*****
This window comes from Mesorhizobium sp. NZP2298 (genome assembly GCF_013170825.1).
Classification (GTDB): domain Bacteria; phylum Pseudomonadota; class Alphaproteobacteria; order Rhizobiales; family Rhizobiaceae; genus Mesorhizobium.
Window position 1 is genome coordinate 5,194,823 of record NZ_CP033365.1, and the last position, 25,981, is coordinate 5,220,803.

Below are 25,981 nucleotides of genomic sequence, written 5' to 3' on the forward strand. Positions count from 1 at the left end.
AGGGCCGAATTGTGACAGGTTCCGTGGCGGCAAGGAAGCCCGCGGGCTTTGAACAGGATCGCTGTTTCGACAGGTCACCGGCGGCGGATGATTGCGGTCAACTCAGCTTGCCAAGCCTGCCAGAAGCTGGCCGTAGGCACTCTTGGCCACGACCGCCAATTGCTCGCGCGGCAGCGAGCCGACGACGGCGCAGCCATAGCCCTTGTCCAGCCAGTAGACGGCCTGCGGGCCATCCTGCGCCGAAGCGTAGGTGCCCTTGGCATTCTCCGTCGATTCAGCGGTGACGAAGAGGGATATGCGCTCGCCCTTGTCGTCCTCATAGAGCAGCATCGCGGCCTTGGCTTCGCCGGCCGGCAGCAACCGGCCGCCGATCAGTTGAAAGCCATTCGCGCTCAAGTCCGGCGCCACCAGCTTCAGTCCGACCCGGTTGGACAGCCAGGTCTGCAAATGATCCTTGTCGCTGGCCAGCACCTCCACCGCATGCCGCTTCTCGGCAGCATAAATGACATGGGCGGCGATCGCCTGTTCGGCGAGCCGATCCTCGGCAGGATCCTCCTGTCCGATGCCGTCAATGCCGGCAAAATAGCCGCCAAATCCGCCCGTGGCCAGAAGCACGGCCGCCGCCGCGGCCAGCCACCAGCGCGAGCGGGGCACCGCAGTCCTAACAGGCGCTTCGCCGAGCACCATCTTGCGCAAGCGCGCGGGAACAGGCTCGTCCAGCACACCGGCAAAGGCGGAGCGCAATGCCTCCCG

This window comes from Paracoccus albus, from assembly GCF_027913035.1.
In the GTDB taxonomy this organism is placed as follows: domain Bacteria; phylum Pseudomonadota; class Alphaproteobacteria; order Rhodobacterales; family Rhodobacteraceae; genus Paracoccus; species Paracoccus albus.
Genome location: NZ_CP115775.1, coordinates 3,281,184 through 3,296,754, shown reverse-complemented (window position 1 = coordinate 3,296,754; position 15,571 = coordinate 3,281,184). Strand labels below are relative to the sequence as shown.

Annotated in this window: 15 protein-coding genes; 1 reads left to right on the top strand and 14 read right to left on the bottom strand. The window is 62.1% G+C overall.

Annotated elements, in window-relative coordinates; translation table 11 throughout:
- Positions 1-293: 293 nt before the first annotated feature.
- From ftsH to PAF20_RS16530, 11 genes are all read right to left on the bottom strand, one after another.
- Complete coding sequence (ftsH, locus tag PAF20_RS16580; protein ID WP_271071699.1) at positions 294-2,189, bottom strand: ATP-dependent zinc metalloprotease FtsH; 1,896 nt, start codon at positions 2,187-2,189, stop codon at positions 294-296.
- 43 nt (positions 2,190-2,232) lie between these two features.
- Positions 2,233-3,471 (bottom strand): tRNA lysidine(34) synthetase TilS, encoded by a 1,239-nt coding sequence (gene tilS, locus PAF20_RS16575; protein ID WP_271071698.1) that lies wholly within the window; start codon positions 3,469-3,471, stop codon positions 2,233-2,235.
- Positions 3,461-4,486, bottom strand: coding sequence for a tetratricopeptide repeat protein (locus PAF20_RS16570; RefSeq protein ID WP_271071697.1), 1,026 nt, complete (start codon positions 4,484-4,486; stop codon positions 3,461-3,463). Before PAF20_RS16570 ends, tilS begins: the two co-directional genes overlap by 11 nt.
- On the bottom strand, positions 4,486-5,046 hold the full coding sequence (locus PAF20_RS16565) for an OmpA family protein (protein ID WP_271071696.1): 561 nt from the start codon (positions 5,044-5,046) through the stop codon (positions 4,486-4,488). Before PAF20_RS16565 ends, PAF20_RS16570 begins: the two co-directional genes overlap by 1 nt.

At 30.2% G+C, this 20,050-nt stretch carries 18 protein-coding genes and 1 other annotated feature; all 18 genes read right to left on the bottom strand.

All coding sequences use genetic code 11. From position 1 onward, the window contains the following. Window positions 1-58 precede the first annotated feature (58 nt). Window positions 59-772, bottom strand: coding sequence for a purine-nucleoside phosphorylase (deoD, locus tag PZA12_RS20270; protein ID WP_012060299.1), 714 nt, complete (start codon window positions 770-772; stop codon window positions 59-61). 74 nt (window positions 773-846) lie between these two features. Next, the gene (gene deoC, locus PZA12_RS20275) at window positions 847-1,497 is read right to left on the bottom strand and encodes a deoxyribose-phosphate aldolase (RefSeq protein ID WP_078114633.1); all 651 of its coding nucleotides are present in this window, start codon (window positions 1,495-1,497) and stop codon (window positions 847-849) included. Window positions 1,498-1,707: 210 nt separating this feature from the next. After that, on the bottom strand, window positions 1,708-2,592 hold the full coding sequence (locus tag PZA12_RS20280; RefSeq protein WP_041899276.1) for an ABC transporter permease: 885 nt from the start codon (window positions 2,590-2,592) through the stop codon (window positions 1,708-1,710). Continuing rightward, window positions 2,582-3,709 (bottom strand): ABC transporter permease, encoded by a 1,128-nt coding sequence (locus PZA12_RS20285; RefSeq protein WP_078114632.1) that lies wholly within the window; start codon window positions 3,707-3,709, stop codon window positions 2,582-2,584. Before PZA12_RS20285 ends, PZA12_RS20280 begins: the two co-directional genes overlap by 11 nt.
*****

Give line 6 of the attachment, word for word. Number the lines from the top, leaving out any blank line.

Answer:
This window comes from Paracoccus albus, from assembly GCF_027913035.1.